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With temperatures well below freezing, whipping winds and snowstorms that paint the city white, Chicago hibernates in the winter. But as soon as the snow melts and the city heats up, Chi-Town throws a three-month party. The Bleacher Bums get wild when the Cubs season starts, sunbathers and volleyball players revel in the 26 miles of open and free lakefront, and music and food lovers let loose during free festivals that last until the cold air returns.

The best of the fests
From 24 June to 3 July, the 10-day Taste of Chicago transforms Grant Park into a culinary and musical smorgasbord, with hundreds of dishes on offer from 59 restaurants and about 2.5 million visitors each year. Foodies willing to brave the sometimes maddening crowds and sweltering heat are rewarded with sparkling views of Lake Michigan and tastes of delicious Chicago classics like cheesy deep-dish pizza from Lou Malnati’s and authentic Polish sausages from the Bobak Sausage company. More exotic fare like oxtail and jollof rice from African restaurant Iyanze and chana masala from vegetarian Indian restaurant Arya Bhavan make the Taste a truly international event.

Twelve stands will enjoy their first year at the festival — including Lao Sze Chuan, which will serve up its signature dry chilli chicken, and Starfruit Café, which will have a variety of tasty frozen kefir, Pace yourself (and your wallet), because while entry to the festival is free, food prices vary. Take advantage of the small “taste of” portions each vendor is required to offer for about $2.

After properly gorging, the masses head to two Grant Park stages to dance off the calories at free concerts from national bands like the Lemonheads (28 June) and the Jayhawks (2 July).

Despite financial constraints, former long-time mayor Richard M Daley demanded Chicago’s major summer concerts remain free. But because of budget cuts, the previously autonomous Celtic Fest (29 June), Gospel Music Festival (26 June), Latin Music Festival (24 June) and Country Music Festival (1 July) will join the Taste this year. In previous years, some of the music festivals would have lasted more than one day, but with the combined format, artists like country star Loretta Lynn and fiddler Natalie MacMaster will contribute to the Taste’s soundtrack.

While some of the city’s music festivals have shrunk, the Hyde Park Jazz Festival (24 to 25 September) will double in size this year, thanks to significant grants from several foundations. Growing in size from 5,000 attendees in 2007 to 30,000 attendees in 2009, this year’s event will host a second day for improvising trumpeters and soulful singers in spectacular venues like Frank Lloyd Wright’s Robie House and the Hyde Park Union Church.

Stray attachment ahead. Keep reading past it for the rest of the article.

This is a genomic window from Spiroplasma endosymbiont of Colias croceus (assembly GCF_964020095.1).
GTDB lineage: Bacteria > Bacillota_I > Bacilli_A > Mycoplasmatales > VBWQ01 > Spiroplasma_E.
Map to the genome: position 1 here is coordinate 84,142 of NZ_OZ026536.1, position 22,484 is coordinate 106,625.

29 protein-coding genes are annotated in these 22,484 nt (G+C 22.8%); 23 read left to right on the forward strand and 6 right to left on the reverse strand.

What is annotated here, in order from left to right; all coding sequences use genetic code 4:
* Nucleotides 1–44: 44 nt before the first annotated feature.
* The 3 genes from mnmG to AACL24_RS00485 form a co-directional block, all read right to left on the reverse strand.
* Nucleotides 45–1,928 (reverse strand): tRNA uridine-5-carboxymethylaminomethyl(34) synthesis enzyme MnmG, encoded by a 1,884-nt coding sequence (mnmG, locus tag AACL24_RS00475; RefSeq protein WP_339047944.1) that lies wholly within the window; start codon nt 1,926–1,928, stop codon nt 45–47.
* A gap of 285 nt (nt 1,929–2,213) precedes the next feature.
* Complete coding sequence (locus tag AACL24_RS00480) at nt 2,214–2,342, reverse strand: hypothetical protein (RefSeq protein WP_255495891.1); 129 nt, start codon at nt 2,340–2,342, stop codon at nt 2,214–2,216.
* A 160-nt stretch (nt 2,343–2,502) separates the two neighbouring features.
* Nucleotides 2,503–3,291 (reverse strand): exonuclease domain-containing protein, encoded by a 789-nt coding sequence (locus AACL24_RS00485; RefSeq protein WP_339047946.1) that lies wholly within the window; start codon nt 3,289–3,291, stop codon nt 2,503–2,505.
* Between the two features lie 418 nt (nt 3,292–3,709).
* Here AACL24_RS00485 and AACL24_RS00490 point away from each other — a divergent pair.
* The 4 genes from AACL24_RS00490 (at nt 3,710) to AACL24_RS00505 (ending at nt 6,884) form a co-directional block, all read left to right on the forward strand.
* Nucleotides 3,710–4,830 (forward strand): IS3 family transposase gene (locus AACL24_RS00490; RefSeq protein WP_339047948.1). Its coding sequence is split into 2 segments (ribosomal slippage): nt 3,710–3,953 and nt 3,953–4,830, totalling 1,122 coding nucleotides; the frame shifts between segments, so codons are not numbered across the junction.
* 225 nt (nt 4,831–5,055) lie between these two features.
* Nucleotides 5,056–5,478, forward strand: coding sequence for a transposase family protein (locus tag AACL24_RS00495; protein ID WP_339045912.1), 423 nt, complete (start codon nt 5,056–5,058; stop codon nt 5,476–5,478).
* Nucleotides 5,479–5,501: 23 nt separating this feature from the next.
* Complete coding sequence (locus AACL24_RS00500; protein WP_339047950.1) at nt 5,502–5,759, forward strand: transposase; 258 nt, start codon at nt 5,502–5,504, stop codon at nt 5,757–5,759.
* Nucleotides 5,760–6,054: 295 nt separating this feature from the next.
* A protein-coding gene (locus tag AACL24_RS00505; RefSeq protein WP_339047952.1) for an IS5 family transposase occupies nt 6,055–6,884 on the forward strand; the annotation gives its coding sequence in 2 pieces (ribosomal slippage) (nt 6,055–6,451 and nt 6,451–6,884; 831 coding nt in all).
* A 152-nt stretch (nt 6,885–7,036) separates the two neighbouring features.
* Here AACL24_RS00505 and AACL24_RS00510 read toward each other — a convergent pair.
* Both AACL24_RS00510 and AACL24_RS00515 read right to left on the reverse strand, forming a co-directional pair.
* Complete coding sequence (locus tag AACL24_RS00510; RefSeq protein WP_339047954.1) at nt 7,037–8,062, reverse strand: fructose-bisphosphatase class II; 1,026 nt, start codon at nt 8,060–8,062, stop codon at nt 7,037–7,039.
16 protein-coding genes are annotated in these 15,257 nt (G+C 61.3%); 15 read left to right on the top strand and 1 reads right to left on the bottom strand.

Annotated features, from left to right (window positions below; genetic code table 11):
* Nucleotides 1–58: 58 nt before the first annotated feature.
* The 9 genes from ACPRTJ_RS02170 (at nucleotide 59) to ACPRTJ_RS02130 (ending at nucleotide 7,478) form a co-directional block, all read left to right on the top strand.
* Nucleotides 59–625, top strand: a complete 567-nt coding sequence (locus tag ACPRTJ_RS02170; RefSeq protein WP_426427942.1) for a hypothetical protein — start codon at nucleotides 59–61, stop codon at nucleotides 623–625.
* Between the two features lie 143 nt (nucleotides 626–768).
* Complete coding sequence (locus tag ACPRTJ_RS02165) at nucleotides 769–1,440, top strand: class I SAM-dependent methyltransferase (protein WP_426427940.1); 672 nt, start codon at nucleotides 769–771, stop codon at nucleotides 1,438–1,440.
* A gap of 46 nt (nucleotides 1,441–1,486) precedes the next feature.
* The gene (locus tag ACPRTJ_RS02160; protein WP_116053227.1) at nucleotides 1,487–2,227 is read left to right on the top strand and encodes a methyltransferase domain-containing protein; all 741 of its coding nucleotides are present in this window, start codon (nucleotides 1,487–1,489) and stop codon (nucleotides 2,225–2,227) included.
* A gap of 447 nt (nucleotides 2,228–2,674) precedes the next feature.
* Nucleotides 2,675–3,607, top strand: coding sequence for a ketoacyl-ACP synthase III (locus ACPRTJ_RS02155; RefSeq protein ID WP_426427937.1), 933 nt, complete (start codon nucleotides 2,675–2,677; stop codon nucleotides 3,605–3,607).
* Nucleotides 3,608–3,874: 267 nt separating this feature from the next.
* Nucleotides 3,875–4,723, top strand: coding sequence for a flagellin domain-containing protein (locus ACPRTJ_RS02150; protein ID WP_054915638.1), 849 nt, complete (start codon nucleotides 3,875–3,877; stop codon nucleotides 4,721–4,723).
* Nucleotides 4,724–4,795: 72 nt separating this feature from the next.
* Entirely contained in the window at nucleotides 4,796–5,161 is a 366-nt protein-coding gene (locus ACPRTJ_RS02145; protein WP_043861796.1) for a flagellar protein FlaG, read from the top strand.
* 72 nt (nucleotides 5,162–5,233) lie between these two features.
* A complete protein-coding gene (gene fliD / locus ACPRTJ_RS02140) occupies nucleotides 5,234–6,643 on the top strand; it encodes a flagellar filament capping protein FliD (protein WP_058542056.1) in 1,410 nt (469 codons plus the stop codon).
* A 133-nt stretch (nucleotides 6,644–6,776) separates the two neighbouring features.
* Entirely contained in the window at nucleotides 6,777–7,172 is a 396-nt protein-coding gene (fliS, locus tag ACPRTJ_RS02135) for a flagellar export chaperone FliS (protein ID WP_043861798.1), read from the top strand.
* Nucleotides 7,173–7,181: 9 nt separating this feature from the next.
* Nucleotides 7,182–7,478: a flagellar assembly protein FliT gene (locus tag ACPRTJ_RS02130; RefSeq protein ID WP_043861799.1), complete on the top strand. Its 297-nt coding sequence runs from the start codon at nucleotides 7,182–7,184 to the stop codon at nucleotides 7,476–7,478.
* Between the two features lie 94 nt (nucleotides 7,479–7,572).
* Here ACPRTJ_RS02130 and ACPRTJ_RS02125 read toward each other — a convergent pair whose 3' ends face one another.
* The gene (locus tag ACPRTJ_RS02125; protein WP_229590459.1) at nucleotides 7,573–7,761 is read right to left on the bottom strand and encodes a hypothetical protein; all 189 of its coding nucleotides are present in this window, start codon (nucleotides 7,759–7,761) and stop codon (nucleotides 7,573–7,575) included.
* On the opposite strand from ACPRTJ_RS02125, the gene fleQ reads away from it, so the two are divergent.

The cost-free music continues throughout the summer, but the future of Chicago’s free festivals remains unclear. Newly elected mayor Rahm Emanuel has yet to comment on whether he intends to privatize the concerts — a plan Daley considered before leaving office — which could bring dramatic changes to the summer festival line-up. So in the mean time, enjoy the many concerts at Millennium Park, including the Grant Park Music Festival (15 June to 20 August) and the 33-year-old Chicago Jazz Festival (1 to 4 September). 

Outside of the city’s parks, art enthusiasts in the market for botanic-themed photos, paintings or ceramics head to the Botanic Garden Art Festival (1 to 3 July, free admission), which returns for the first time in nearly a decade. Original works from 80 artists are on view throughout the lush landscapes of the 385-acre Chicago Botanic Garden.

Dave Matthews Band will return to Chicago for the first time since recording the album Live At Wrigley Field in 2010, and this time the band is bringing dozens of friends along to throw itself a 20th anniversary party on Lake Michigan’s shore. From 8 to 10 July, Chicago will be the second of four cities to host the inaugural Dave Matthews Caravan (3-day pass/$195, single day/$85). Artists including the Flaming Lips, Kid Cudi and Michael Franti and Spearhead will rock out at Lakeside, a 600-acre former steel mill, now being used as a concert venue for the first time.

In its second year, the North Coast Music Festival (2 to 4 September) is still finding its groove, but reviews of 2010’s inaugural show were mostly positive. The new kid in town highlights several genres of music largely ignored by some of the other major festivals, and at $95 for a three-day pass, is the least expensive of the bunch. Bassnectar, Thievery Corporation and Common are just a few of the acts performing.

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